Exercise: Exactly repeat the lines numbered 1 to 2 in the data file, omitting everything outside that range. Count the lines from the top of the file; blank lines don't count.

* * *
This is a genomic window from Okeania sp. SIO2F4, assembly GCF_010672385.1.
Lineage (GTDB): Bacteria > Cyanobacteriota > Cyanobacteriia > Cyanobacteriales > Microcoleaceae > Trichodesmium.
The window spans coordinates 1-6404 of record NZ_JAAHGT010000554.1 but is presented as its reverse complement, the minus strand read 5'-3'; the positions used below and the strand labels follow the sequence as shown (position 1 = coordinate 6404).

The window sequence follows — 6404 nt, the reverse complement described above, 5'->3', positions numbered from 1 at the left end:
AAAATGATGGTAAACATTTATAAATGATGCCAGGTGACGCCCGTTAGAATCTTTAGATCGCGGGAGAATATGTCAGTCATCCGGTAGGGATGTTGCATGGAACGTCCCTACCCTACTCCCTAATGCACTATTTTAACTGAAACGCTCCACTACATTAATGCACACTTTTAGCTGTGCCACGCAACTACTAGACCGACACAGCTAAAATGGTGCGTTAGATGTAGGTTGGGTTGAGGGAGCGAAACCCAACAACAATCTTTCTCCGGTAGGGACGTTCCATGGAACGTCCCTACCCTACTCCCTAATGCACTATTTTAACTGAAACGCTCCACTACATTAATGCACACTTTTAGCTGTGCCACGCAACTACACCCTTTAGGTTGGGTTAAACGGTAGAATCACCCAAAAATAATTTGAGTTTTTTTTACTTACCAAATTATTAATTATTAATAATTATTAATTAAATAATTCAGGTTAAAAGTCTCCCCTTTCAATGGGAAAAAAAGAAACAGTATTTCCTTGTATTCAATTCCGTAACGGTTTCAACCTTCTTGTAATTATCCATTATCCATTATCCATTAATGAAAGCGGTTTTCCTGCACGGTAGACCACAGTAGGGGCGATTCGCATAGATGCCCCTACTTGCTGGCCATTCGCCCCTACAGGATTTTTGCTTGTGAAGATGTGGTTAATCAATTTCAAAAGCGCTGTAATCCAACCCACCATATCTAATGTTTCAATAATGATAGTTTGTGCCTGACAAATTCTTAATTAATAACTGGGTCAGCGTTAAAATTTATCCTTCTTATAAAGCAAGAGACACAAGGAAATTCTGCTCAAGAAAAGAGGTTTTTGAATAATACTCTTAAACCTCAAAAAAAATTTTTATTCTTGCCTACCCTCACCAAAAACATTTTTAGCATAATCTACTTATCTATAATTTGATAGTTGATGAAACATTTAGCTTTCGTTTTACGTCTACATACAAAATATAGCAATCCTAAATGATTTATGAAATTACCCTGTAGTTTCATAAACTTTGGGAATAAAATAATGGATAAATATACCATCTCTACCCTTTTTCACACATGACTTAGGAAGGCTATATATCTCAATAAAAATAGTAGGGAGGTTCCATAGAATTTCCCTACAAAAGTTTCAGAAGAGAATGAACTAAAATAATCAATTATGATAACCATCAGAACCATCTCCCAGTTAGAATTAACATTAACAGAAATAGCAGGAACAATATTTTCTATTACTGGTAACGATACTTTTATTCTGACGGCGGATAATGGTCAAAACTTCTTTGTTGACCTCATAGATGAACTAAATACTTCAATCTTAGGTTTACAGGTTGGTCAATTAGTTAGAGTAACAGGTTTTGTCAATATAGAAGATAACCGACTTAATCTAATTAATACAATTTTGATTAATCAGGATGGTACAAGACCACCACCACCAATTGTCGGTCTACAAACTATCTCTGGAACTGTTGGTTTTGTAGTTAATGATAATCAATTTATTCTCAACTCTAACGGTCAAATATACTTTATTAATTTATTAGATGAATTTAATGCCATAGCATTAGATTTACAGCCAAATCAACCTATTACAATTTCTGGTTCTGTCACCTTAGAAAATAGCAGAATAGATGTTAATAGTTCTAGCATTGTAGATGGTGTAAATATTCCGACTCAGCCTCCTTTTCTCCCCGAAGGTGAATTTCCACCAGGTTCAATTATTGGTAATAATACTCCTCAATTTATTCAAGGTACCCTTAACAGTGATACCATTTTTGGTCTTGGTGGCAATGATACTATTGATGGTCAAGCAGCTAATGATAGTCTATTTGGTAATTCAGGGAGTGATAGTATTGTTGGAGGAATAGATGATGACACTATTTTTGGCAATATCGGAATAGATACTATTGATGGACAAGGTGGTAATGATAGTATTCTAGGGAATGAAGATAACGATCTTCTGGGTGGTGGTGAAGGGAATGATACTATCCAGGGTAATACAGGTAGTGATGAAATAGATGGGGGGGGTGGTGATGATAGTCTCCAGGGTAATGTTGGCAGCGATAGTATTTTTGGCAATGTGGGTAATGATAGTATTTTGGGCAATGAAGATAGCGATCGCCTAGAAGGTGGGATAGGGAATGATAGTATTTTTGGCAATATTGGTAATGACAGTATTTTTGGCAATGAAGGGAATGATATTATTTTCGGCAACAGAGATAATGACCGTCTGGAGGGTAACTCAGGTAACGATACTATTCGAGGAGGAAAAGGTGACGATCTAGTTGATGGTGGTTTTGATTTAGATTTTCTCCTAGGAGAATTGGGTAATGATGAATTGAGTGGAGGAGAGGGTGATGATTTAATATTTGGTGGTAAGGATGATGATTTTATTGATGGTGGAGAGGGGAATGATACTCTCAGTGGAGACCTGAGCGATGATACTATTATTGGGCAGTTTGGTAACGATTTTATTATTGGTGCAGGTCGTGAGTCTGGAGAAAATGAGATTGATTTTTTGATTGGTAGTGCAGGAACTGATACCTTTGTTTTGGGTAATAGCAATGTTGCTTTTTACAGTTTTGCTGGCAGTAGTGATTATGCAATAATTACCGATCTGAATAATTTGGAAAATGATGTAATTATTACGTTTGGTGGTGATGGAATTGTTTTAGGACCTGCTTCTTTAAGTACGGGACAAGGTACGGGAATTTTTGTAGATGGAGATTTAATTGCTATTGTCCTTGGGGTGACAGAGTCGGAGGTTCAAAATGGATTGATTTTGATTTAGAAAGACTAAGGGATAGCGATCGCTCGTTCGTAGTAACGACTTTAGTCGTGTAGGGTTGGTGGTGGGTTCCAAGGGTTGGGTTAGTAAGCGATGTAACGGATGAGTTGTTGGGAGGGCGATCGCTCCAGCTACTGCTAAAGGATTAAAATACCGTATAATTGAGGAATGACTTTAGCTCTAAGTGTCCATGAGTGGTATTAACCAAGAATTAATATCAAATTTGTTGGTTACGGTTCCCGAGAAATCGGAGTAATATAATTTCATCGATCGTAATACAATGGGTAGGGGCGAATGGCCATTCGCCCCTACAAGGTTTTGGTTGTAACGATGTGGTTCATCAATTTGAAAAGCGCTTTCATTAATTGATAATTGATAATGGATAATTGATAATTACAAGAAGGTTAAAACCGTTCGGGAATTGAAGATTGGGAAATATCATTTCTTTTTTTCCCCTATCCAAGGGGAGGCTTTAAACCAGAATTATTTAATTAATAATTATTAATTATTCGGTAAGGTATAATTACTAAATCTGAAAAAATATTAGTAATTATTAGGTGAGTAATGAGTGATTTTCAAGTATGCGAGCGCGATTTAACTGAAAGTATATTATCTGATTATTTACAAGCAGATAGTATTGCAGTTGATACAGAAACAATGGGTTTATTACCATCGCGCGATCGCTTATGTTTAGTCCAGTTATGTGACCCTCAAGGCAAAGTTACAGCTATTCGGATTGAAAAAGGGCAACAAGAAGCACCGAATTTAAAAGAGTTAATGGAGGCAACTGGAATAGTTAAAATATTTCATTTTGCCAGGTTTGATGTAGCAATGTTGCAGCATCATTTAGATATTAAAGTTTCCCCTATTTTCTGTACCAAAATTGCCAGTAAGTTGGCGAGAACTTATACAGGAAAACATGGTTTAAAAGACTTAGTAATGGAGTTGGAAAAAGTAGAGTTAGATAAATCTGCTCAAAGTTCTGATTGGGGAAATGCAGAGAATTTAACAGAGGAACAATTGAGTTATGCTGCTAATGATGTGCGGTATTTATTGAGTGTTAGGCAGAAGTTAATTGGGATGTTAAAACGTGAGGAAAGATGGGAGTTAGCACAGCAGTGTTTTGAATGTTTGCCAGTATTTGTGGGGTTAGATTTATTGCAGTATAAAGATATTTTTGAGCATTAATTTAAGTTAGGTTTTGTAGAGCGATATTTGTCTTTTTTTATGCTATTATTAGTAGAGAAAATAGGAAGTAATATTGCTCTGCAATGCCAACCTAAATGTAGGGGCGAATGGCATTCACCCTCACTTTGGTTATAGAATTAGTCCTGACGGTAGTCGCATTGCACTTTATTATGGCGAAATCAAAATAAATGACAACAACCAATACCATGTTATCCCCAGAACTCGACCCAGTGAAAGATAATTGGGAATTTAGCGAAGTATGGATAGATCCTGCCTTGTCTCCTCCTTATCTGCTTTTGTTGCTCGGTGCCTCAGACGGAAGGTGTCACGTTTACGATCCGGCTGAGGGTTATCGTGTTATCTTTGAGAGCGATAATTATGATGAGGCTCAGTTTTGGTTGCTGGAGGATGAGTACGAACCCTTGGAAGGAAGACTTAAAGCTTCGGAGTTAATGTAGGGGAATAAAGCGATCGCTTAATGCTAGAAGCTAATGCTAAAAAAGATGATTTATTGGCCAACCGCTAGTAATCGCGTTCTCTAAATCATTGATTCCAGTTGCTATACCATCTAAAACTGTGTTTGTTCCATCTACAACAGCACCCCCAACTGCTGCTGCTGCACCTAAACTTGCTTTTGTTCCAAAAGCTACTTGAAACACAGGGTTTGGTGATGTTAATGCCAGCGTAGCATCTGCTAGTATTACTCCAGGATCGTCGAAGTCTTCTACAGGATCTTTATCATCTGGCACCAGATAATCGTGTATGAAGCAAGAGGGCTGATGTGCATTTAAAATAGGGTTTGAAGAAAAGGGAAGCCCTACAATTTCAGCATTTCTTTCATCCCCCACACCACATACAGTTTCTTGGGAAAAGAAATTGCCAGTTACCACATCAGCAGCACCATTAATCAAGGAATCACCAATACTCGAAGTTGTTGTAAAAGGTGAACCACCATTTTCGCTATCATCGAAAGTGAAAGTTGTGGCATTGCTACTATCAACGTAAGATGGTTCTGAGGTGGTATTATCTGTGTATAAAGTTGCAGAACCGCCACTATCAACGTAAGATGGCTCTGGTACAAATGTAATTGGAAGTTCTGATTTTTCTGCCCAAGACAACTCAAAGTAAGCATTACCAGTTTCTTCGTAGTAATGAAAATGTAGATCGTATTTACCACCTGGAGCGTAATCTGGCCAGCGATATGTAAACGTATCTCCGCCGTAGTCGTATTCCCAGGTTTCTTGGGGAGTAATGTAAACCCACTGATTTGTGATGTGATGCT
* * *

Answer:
This is a genomic window from Okeania sp. SIO2F4, assembly GCF_010672385.1.
Lineage (GTDB): Bacteria > Cyanobacteriota > Cyanobacteriia > Cyanobacteriales > Microcoleaceae > Trichodesmium.